How are you working toward good quality, meaningful professional learning in your setting?
In my district professional development for the past few years has pretty much been nonexistent. The budget gets frozen in October or November so that even the money allocated for PD is not spent on PD. Then the School Board sees we were able to get through the year without the money and they believe we didn’t need the money to begin with. What they don’t understand is the backward slide this has created – impacting climate, curriculum, instruction and ultimately, student learning. Very recently the district seems to be in an upward swing – positions have not been cut this year for the first time in a few years. We are lucky to have early release Wednesdays where some ongoing professional development takes place – depending on the knowledge and skills of the PLC facilitator. The district hired a secondary level literacy coach and math coach this year. These positions are beginning to have an impact on professional learning. I am looking forward to seeing how these positions will be utilized and the long-term impact this opportunity can provide.
Which of the leadership move(s) strike you as the most realistic for you to pursue in your setting and with your colleagues?
I see myself pursuing all five leaderships moves depending on which school I am in for the day and which group of teachers I am working with. Some teachers I am building a rapport with so we are at the dignity level. I am often in classrooms, many of which also have special ed or ELL support, so teachers are beginning to feel more comfortable having other adults in their classrooms. I collaborate with people constantly – I can’t really do any part of my job without it. I would say quality suffers a bit because teachers feel pressed for time so we don’t always get to have the rich, reflective conversations I would like to have. I also try to shift thinking from blaming the teachers who came before to a “this is where our students are so what can we do to make the students’ math experience the best it can be.” If I had to choose one to focus on I would focus on this last one.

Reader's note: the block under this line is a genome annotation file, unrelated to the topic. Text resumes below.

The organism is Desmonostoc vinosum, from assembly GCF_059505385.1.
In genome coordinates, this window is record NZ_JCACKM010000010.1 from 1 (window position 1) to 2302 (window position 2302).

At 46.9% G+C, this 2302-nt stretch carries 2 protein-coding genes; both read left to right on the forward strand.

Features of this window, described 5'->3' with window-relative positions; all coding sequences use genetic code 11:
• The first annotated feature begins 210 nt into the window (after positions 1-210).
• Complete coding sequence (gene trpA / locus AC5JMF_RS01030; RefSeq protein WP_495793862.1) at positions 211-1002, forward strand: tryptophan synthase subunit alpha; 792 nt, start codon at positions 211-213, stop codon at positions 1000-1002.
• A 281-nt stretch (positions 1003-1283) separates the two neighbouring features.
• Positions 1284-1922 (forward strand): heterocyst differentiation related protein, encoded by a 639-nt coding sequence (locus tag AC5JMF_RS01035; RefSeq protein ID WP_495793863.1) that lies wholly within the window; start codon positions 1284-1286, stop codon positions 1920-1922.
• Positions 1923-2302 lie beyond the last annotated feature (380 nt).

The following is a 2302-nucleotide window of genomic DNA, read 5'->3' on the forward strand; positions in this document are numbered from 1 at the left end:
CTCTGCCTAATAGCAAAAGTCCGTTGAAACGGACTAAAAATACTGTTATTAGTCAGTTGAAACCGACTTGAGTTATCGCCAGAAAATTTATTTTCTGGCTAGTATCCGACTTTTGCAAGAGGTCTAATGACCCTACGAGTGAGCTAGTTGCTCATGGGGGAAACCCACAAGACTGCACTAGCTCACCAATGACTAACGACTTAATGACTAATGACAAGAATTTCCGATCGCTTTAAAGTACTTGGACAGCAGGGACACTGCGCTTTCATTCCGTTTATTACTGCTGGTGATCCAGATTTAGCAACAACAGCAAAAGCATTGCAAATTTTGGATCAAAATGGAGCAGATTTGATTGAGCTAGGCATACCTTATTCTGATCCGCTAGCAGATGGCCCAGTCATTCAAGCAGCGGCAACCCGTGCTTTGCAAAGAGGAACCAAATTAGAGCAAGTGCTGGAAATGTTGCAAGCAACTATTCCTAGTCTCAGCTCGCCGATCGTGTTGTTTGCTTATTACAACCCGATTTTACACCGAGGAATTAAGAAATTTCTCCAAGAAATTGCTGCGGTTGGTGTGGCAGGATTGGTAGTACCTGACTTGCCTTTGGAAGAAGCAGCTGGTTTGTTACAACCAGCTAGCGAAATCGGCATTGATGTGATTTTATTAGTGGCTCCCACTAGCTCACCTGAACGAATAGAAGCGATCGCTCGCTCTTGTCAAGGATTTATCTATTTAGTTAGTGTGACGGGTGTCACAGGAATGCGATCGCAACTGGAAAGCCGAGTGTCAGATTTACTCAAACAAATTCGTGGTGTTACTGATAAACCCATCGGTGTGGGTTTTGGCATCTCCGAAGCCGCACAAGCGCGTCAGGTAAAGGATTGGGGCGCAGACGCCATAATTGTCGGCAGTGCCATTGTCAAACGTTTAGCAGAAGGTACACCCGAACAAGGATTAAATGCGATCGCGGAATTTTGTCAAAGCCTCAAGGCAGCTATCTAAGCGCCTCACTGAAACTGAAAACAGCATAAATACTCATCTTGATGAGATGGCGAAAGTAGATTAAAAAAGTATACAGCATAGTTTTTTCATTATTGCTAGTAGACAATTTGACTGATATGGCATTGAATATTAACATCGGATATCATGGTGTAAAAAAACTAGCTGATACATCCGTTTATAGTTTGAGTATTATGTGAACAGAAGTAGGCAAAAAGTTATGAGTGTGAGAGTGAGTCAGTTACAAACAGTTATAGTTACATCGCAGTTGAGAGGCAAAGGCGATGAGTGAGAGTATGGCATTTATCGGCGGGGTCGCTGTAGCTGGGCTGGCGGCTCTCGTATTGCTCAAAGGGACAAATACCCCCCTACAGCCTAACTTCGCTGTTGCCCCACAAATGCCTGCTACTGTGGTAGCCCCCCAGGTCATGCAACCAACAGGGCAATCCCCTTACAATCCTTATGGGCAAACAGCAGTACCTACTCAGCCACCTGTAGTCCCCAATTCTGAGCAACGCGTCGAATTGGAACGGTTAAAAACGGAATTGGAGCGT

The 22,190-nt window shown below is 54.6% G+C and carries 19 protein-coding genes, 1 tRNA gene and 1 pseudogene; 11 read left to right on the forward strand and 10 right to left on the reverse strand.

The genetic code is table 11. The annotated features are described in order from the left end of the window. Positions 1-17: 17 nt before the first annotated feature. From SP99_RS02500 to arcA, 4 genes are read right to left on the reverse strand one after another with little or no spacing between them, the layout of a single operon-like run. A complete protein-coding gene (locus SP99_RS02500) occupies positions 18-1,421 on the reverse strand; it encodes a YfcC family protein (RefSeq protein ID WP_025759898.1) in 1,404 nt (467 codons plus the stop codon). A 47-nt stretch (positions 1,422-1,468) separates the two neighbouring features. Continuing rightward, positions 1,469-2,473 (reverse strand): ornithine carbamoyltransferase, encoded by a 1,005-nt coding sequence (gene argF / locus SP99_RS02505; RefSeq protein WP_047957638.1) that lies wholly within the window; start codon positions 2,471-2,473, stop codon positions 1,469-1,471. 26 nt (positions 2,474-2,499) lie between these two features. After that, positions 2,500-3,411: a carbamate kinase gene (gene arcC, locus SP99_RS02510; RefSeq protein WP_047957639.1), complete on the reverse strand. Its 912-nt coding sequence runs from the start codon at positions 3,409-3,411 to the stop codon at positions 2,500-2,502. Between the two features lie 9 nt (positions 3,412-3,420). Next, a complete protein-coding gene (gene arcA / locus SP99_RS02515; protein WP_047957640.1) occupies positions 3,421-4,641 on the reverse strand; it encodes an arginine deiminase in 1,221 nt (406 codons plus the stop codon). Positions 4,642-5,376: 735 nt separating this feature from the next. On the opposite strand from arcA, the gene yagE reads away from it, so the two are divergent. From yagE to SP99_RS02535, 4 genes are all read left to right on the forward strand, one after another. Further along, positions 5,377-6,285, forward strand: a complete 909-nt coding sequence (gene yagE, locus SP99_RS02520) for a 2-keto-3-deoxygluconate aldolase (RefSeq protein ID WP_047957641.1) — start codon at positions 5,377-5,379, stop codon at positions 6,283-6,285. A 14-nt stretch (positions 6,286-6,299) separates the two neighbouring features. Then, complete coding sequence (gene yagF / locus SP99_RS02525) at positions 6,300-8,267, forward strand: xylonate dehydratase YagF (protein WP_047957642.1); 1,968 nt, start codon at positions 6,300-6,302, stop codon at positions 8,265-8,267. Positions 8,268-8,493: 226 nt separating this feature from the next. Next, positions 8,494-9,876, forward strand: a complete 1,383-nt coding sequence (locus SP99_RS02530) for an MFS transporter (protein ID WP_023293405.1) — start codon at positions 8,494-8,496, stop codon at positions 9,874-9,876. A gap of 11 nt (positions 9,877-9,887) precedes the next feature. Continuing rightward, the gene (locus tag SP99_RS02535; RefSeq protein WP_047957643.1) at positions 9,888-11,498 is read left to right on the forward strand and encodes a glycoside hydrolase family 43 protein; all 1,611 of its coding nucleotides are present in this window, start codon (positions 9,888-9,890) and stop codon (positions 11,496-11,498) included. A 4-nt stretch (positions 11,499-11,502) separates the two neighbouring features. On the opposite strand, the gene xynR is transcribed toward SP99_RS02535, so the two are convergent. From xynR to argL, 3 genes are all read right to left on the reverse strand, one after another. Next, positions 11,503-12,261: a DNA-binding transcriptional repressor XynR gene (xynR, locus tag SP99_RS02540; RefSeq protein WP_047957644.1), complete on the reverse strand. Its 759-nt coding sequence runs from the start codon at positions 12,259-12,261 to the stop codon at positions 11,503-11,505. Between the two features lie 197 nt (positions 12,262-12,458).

What obstacles to change are you trying to overcome?
Sometimes it is difficult to remember that change takes time. As mentioned above, the district is clawing its way back to having the positions we once had but the lack of resources and PD is still an issue. I completely agree with Steve when he said, “ Without support in the face of misguided complaints of a few vocal parents, few teachers will change. Without support for quality professional development and time for sharing ideas and practices, little change is possible, and without the support for calculators, computers, and newer instructional materials, change is nearly impossible. Although beliefs and will are more important than money, without a reasonable financial investment – the most tangible form of support – little change is likely.” (p. 79) If teachers do not feel supported, they will not take risks and change will not occur – unfortunately the most obvious way teachers feel support is through financial means – not in salaries, although that is nice, but having the resources, time, and professional development they need.
Steve's final statement on page 85 sums it all up for me in regards to leadership: